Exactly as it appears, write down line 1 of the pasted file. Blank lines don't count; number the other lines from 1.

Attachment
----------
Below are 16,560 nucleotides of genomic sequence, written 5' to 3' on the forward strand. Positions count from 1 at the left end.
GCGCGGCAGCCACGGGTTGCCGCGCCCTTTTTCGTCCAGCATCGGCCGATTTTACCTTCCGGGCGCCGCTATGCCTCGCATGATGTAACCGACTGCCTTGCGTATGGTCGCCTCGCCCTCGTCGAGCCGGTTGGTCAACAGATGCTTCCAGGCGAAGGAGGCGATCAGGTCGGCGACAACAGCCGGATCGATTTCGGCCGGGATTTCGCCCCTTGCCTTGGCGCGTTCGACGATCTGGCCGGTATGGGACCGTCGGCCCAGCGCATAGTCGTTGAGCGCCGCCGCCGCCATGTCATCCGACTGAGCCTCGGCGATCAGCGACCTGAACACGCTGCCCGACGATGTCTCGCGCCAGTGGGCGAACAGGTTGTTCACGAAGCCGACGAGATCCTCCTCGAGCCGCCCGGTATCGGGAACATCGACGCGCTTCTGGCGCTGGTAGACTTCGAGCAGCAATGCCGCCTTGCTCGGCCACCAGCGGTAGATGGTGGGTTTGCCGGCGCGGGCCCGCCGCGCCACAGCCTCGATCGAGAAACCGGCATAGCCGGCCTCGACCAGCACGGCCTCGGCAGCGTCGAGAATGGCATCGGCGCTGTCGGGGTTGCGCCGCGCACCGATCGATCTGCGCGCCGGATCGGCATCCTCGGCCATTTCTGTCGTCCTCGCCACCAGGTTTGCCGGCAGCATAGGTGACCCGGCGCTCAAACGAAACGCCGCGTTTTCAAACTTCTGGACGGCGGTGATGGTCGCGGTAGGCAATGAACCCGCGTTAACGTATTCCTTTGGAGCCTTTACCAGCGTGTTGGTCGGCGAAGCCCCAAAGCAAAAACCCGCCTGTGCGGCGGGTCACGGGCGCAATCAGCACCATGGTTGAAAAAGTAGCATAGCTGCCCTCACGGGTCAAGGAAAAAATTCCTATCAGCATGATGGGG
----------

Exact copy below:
Below are 16,560 nucleotides of genomic sequence, written 5' to 3' on the forward strand. Positions count from 1 at the left end.